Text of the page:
Dolutegravir in Treatment-Experienced People Who Have Not Previously Used an Integrase Inhibitor
Researchers in Australia, Latin America, North America, Europe, South Africa and Taiwan recruited 715 HIV-positive people for a double-blind, placebo-controlled study comparing regimens containing dolutegravir to regimens containing raltegravir. All participants had previously used anti-HIV therapy (commonly called ART or HAART) and nearly half of participants had a history of AIDS. Moreover, according to researchers, nearly half of participants had HIV that was resistant to "at least one drug in each of three or more [classes of drugs]."
After one year, researchers found that, in general, a dolutegravir-containing regimen was statistically superior to a raltegravir-containing regimen. This finding was driven by virologic results with fewer dolutegravir users developing treatment failure.
The average profile of participants at the start of the study was as follows:
Researchers referred to the drugs used in addition to dolutegravir or raltegravir as the "background" regimens. Drugs commonly used as background regimens in this study were as follows:
Participants were randomly assigned to receive dolutegravir or raltegravir, so that their regimens were as follows:
The double-blind, placebo-controlled part of the study lasted for 48 weeks. After this, participants who received dolutegravir and who completed the first 48 weeks of the study were told which drug they received. They were also offered continued treatment with dolutegravir and will be monitored every 12 weeks.
Results -- Changes in Viral load
In both study groups the proportion of participants with a viral load less than 50 copies/ml rose sharply during the first four weeks, then less so over the subsequent four weeks. After the eighth week of the study, the proportion of participants with a low viral load (less than 50 copies/ml) remained relatively stable. The swiftness of the initial decline in viral load is something that is associated with integrase inhibitors.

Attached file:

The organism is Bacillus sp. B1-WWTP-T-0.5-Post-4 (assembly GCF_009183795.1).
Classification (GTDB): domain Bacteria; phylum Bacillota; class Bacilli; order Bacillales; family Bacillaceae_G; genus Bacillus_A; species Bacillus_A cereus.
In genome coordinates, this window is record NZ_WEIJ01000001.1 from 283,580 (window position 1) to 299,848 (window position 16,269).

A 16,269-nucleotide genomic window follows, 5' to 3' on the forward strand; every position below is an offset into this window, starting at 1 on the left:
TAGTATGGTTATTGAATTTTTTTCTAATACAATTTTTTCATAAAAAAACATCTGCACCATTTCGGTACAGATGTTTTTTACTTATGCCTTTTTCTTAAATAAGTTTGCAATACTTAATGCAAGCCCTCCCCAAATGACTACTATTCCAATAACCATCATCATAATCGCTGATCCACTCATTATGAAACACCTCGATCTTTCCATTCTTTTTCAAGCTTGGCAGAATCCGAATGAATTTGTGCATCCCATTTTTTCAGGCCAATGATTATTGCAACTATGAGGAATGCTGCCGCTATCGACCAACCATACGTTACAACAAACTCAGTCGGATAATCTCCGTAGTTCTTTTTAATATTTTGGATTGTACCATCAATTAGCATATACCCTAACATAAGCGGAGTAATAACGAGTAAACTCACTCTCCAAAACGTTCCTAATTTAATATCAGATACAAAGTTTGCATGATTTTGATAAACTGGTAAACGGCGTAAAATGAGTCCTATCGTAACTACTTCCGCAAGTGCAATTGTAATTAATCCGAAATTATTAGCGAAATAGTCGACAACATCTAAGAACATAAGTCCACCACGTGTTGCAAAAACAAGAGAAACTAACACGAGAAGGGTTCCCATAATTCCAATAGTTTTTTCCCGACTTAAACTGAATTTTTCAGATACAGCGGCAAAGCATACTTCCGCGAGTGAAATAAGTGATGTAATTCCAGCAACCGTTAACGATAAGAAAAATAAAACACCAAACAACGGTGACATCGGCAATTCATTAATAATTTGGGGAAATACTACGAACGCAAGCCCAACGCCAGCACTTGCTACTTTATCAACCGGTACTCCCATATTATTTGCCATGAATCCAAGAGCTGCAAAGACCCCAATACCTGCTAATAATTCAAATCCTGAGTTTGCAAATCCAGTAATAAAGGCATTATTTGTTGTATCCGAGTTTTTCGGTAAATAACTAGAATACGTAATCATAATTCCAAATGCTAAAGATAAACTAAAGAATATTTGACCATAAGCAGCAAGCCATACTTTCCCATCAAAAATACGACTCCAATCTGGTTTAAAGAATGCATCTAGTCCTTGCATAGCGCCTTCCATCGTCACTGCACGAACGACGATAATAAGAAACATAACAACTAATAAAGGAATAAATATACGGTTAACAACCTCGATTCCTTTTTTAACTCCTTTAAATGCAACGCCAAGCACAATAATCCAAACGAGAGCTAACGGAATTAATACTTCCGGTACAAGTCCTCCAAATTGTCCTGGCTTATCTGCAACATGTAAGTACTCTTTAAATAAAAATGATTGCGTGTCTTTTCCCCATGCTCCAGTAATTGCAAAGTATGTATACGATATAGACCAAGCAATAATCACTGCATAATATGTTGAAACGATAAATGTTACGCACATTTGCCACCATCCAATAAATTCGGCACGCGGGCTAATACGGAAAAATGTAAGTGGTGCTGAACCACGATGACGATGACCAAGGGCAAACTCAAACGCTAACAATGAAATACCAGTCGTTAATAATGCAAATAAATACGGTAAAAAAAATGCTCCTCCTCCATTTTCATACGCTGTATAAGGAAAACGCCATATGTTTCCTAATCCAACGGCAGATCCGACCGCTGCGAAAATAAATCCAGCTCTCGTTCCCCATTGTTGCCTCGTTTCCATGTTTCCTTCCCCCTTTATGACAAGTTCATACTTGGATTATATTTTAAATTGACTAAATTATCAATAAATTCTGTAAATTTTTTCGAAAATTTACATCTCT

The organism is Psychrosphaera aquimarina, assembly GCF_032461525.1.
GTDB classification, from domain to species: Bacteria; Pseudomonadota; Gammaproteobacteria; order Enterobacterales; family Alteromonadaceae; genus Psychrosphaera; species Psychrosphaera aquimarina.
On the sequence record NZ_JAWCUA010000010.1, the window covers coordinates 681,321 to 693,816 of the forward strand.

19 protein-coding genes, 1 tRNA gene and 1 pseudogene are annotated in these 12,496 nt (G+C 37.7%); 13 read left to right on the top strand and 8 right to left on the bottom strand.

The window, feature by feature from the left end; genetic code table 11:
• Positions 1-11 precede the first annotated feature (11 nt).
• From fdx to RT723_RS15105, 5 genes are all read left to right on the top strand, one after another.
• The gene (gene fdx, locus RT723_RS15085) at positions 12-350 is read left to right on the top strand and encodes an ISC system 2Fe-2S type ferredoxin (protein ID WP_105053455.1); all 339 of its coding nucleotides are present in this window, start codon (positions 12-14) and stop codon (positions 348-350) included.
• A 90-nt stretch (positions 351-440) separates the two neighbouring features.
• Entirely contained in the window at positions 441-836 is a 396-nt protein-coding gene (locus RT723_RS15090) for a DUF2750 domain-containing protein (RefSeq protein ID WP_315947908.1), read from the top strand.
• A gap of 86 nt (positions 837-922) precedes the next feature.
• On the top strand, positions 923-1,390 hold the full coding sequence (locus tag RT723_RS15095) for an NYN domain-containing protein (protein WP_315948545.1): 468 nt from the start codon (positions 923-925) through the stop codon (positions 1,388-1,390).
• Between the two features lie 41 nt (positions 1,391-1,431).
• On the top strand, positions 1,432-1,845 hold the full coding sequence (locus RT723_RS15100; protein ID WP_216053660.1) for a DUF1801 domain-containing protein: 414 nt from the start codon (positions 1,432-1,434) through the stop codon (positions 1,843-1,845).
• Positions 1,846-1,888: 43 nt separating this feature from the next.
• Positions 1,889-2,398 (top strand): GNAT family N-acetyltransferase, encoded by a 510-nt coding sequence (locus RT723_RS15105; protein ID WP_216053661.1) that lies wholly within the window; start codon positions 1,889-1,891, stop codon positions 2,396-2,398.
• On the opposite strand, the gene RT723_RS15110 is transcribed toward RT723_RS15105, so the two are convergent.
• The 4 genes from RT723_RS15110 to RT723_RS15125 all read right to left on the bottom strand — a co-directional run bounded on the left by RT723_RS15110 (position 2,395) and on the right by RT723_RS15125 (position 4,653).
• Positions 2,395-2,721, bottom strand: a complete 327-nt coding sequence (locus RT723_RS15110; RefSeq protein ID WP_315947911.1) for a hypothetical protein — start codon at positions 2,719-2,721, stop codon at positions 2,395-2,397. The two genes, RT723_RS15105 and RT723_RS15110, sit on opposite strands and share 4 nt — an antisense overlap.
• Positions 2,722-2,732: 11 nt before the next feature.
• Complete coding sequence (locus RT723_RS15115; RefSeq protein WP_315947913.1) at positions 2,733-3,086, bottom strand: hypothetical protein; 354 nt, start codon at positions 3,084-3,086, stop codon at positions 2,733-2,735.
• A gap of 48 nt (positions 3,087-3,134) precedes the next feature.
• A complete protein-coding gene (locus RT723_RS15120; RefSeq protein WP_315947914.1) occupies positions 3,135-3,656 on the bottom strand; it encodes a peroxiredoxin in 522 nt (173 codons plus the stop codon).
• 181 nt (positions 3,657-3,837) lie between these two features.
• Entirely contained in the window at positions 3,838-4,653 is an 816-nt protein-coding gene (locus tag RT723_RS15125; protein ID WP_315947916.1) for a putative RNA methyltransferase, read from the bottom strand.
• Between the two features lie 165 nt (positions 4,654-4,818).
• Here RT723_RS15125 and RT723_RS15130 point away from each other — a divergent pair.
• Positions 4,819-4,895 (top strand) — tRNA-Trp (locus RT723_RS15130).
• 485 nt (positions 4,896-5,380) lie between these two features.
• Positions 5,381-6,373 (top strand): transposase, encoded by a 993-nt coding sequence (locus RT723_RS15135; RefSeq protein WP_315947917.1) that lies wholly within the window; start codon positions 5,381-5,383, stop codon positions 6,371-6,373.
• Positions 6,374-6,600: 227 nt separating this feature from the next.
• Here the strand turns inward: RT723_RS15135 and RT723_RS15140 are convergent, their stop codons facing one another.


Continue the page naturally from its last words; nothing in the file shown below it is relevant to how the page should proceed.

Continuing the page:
The proportion of participants with a viral load less than 50 copies/ml at the 48th week of the study was distributed as follows:
Researchers performed calculations and concluded that dolutegravir's anti-HIV effect was "statistically superior" to that of raltegravir.
Why the Difference?
Both dolutegravir and raltegravir are good drugs when used as part of combination therapy. However, the finding of statistical superiority favouring dolutegravir arose according to the researchers because virologic failure "occurred earlier and more frequently in [participants who took raltegravir (12%) compared to participants who took dolutegravir (6%)]."
Furthermore, 42% of 45 participants who took raltegravir and who developed virologic failure were termed "non-responders" by researchers. Essentially, non-responders did not have a major decrease in viral load and were not able to have their viral load fall below the 400-copies/ml mark. This contrasts with only 10% of 21 participants who took dolutegravir and who developed virologic failure and who were also virologic non-responders.
Darunavir Plays a Role
Darunavir is a powerful protease inhibitor. When taken with a small dose of ritonavir, darunavir can be taken once daily. When researchers analysed the data from Sailing among participants who took darunavir-ritonavir with dolutegravir or raltegravir, dolutegravir's anti-HIV effect was found to be roughly equivalent in potency to raltegravir. However, bear in mind that the majority of participants did not use darunavir.
This article was provided by Canadian AIDS Treatment Information Exchange. It is a part of the publication TreatmentUpdate. Visit CATIE's Web site to find out more about their activities, publications and services.
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